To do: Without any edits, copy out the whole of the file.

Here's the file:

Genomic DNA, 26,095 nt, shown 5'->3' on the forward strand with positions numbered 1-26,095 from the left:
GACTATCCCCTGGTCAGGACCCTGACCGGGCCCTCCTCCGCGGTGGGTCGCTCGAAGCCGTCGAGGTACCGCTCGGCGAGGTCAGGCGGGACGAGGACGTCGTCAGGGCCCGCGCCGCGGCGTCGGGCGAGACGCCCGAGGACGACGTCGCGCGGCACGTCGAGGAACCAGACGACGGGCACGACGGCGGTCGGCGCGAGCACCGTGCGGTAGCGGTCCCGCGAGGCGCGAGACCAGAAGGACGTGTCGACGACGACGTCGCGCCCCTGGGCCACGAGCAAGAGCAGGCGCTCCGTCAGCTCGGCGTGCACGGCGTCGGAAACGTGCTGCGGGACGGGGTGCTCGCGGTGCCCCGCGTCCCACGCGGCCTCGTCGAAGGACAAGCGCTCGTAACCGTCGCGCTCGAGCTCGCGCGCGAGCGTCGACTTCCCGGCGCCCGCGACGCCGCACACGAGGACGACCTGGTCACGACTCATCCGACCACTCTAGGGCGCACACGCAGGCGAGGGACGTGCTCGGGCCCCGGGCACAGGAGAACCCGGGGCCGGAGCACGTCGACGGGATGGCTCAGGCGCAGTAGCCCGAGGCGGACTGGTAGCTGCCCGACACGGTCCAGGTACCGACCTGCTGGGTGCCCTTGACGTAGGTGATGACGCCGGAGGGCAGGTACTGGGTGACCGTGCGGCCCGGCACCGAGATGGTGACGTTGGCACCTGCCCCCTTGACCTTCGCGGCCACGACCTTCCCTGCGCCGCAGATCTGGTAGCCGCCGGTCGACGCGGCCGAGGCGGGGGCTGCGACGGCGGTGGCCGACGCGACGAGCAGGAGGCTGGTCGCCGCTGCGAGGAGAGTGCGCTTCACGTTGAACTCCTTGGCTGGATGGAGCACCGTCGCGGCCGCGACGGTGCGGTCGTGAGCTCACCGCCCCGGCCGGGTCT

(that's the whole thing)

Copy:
Genomic DNA, 26,095 nt, shown 5'->3' on the forward strand with positions numbered 1-26,095 from the left:
GACTATCCCCTGGTCAGGACCCTGACCGGGCCCTCCTCCGCGGTGGGTCGCTCGAAGCCGTCGAGGTACCGCTCGGCGAGGTCAGGCGGGACGAGGACGTCGTCAGGGCCCGCGCCGCGGCGTCGGGCGAGACGCCCGAGGACGACGTCGCGCGGCACGTCGAGGAACCAGACGACGGGCACGACGGCGGTCGGCGCGAGCACCGTGCGGTAGCGGTCCCGCGAGGCGCGAGACCAGAAGGACGTGTCGACGACGACGTCGCGCCCCTGGGCCACGAGCAAGAGCAGGCGCTCCGTCAGCTCGGCGTGCACGGCGTCGGAAACGTGCTGCGGGACGGGGTGCTCGCGGTGCCCCGCGTCCCACGCGGCCTCGTCGAAGGACAAGCGCTCGTAACCGTCGCGCTCGAGCTCGCGCGCGAGCGTCGACTTCCCGGCGCCCGCGACGCCGCACACGAGGACGACCTGGTCACGACTCATCCGACCACTCTAGGGCGCACACGCAGGCGAGGGACGTGCTCGGGCCCCGGGCACAGGAGAACCCGGGGCCGGAGCACGTCGACGGGATGGCTCAGGCGCAGTAGCCCGAGGCGGACTGGTAGCTGCCCGACACGGTCCAGGTACCGACCTGCTGGGTGCCCTTGACGTAGGTGATGACGCCGGAGGGCAGGTACTGGGTGACCGTGCGGCCCGGCACCGAGATGGTGACGTTGGCACCTGCCCCCTTGACCTTCGCGGCCACGACCTTCCCTGCGCCGCAGATCTGGTAGCCGCCGGTCGACGCGGCCGAGGCGGGGGCTGCGACGGCGGTGGCCGACGCGACGAGCAGGAGGCTGGTCGCCGCTGCGAGGAGAGTGCGCTTCACGTTGAACTCCTTGGCTGGATGGAGCACCGTCGCGGCCGCGACGGTGCGGTCGTGAGCTCACCGCCCCGGCCGGGTCT